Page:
A bit of history

In the Fifties I was at a local prep school in Southampton – Oakmount School and I presume my parents plan was to send me away to a boarding school at 13. When I was 10 or 11, the Cunard Line was struggling. Airlines could fly people to the US in hours and the dominance of the Queens, taking 5 days to get people across the Atlantic, was waning. Cunard was losing money and selling ships. I guess that father worried about the future and when I passed the 11+ the decision was made to send me to King Edward VI School in Southampton – a boys only grammar school.

I must have started there in September 1956, aged 11. I enjoyed it very much. In particular I loved the sport. I’d played regular rugby and cricket before at Oakmount which gave me an advantage.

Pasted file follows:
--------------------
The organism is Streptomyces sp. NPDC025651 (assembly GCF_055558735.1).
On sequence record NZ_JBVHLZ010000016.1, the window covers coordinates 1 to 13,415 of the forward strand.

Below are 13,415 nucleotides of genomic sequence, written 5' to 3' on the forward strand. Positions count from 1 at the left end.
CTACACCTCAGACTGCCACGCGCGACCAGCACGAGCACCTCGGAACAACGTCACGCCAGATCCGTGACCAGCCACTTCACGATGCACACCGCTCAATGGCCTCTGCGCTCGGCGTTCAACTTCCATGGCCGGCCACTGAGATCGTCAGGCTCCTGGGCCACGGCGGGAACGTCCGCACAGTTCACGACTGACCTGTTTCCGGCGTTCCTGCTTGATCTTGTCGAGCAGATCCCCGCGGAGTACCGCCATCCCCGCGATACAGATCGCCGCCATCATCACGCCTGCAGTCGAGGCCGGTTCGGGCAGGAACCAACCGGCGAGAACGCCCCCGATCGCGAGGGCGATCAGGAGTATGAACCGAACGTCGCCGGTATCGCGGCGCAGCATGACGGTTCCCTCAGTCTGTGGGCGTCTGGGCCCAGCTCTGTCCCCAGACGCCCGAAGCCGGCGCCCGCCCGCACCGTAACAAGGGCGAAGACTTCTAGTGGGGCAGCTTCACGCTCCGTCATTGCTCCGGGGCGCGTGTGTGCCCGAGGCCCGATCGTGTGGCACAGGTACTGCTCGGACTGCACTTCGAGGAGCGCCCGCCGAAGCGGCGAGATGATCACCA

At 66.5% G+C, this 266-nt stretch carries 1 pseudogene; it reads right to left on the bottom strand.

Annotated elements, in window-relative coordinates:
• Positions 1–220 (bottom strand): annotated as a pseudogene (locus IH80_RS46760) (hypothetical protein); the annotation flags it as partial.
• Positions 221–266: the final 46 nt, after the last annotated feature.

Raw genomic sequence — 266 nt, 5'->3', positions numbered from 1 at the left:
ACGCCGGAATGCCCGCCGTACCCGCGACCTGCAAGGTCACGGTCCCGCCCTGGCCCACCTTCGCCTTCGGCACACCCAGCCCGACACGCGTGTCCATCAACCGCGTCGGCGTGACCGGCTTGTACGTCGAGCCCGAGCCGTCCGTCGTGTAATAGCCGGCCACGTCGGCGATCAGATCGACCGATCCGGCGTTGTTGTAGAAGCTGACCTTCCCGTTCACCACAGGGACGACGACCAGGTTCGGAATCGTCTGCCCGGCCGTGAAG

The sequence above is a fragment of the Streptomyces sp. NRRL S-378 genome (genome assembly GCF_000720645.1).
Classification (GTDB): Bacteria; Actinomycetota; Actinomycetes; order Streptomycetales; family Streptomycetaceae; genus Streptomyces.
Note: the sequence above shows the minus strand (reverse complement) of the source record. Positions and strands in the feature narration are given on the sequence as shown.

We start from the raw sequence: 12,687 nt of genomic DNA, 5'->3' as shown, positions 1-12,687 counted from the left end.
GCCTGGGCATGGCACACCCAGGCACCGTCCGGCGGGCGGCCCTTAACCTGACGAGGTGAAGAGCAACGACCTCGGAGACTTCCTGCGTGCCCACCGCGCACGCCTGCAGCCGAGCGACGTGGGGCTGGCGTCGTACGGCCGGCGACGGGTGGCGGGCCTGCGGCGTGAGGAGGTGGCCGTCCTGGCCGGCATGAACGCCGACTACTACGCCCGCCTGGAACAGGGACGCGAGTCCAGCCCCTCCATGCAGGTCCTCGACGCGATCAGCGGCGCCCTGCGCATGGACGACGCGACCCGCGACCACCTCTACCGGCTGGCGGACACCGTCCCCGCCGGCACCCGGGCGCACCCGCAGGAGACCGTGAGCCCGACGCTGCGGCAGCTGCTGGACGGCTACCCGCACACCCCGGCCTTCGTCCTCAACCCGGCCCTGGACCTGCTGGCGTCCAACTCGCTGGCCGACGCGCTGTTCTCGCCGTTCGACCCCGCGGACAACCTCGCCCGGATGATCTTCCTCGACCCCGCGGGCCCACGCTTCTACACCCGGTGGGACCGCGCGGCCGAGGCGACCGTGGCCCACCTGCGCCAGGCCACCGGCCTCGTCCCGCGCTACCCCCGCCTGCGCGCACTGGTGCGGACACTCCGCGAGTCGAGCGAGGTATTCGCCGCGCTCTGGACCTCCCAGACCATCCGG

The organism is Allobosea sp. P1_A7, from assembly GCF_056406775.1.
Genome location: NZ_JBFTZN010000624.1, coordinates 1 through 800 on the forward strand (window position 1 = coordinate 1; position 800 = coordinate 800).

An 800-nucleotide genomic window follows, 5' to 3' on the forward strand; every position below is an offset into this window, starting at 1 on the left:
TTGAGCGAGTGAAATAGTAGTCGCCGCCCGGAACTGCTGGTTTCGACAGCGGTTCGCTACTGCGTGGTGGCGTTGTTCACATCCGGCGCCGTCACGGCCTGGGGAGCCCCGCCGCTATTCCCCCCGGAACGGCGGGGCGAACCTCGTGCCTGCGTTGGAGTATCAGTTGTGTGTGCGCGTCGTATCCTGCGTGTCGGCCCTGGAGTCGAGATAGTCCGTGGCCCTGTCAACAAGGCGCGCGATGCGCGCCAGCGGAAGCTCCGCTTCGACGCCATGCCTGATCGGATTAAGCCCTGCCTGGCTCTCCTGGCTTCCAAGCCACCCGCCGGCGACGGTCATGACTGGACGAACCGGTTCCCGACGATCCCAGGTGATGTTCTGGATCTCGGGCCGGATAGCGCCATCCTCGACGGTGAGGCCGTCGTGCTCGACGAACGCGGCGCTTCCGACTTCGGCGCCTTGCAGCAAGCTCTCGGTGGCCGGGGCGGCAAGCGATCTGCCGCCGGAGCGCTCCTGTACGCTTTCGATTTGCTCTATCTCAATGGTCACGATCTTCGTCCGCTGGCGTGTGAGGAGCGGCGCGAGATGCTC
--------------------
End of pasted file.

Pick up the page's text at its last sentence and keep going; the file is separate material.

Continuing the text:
My father was away at sea when the summer term at the end of my 3rd year finished. On the last day of that term a boy from the year above (also called Smith) hit the Headmaster over the head with a broken bottle. My mother didn’t dare write to father to tell him about it, but when he eventually came home on leave, mother told him and his reaction, apparently, was “Richard’s not going back there”. They contacted Canford and although I had not taken the Common Entrance exam, they agreed to take me.

I loved it and the prospect of sailing in Poole Harbour during the summer terms was a bonus.

I gather that my father went to his bank, National Provincial (later NatWest) Bank and borrowed the money to pay the fees for Canford and that it took many years after I had left school before he was able to clear the debt.

This seems to be developing into an autobiography!


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